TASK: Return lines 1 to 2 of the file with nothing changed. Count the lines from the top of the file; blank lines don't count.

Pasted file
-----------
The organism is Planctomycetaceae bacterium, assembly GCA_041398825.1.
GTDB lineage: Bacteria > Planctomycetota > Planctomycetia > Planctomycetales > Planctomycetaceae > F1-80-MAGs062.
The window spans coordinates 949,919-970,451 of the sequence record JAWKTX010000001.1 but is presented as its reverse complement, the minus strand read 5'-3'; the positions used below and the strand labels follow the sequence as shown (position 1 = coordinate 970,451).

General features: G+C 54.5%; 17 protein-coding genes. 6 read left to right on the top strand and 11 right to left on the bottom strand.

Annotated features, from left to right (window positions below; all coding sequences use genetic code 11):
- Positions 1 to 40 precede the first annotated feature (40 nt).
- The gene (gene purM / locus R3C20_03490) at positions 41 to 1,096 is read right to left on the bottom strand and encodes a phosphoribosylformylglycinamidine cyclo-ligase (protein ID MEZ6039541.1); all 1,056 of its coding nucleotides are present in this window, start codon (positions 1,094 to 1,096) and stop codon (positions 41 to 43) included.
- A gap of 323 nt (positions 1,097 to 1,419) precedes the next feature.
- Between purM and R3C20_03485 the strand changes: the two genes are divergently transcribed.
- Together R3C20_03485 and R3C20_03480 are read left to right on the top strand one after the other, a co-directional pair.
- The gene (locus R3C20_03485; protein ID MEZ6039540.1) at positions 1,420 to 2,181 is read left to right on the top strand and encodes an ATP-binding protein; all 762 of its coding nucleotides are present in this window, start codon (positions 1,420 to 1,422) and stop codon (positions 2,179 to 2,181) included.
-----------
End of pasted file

The organism is Planctomycetaceae bacterium, assembly GCA_041398825.1.
GTDB lineage: Bacteria > Planctomycetota > Planctomycetia > Planctomycetales > Planctomycetaceae > F1-80-MAGs062.